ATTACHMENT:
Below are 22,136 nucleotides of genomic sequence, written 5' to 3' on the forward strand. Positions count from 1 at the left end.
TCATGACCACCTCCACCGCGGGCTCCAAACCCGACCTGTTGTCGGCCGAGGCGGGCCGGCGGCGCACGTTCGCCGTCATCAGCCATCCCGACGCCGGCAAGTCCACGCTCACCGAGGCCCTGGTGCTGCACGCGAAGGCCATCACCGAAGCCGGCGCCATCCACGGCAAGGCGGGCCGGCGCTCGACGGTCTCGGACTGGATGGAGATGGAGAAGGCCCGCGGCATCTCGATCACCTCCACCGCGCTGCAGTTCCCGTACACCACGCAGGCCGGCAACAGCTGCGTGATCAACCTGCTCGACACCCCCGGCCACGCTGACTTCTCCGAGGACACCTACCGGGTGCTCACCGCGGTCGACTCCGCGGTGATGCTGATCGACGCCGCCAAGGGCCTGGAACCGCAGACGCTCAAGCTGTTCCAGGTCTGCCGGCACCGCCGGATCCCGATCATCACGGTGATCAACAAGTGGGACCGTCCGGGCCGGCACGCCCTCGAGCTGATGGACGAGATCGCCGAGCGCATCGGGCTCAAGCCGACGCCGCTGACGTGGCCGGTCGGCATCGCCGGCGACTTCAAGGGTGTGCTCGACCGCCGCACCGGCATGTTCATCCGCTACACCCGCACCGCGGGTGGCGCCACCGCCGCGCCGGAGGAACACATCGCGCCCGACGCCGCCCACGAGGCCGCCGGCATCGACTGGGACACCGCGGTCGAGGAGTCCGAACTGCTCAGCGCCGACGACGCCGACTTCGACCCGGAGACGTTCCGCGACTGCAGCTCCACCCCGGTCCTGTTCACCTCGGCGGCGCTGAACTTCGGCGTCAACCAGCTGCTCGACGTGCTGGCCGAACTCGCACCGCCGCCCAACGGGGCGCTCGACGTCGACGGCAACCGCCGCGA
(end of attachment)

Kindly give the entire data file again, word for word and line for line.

Below are 22,136 nucleotides of genomic sequence, written 5' to 3' on the forward strand. Positions count from 1 at the left end.
TCATGACCACCTCCACCGCGGGCTCCAAACCCGACCTGTTGTCGGCCGAGGCGGGCCGGCGGCGCACGTTCGCCGTCATCAGCCATCCCGACGCCGGCAAGTCCACGCTCACCGAGGCCCTGGTGCTGCACGCGAAGGCCATCACCGAAGCCGGCGCCATCCACGGCAAGGCGGGCCGGCGCTCGACGGTCTCGGACTGGATGGAGATGGAGAAGGCCCGCGGCATCTCGATCACCTCCACCGCGCTGCAGTTCCCGTACACCACGCAGGCCGGCAACAGCTGCGTGATCAACCTGCTCGACACCCCCGGCCACGCTGACTTCTCCGAGGACACCTACCGGGTGCTCACCGCGGTCGACTCCGCGGTGATGCTGATCGACGCCGCCAAGGGCCTGGAACCGCAGACGCTCAAGCTGTTCCAGGTCTGCCGGCACCGCCGGATCCCGATCATCACGGTGATCAACAAGTGGGACCGTCCGGGCCGGCACGCCCTCGAGCTGATGGACGAGATCGCCGAGCGCATCGGGCTCAAGCCGACGCCGCTGACGTGGCCGGTCGGCATCGCCGGCGACTTCAAGGGTGTGCTCGACCGCCGCACCGGCATGTTCATCCGCTACACCCGCACCGCGGGTGGCGCCACCGCCGCGCCGGAGGAACACATCGCGCCCGACGCCGCCCACGAGGCCGCCGGCATCGACTGGGACACCGCGGTCGAGGAGTCCGAACTGCTCAGCGCCGACGACGCCGACTTCGACCCGGAGACGTTCCGCGACTGCAGCTCCACCCCGGTCCTGTTCACCTCGGCGGCGCTGAACTTCGGCGTCAACCAGCTGCTCGACGTGCTGGCCGAACTCGCACCGCCGCCCAACGGGGCGCTCGACGTCGACGGCAACCGCCGCGA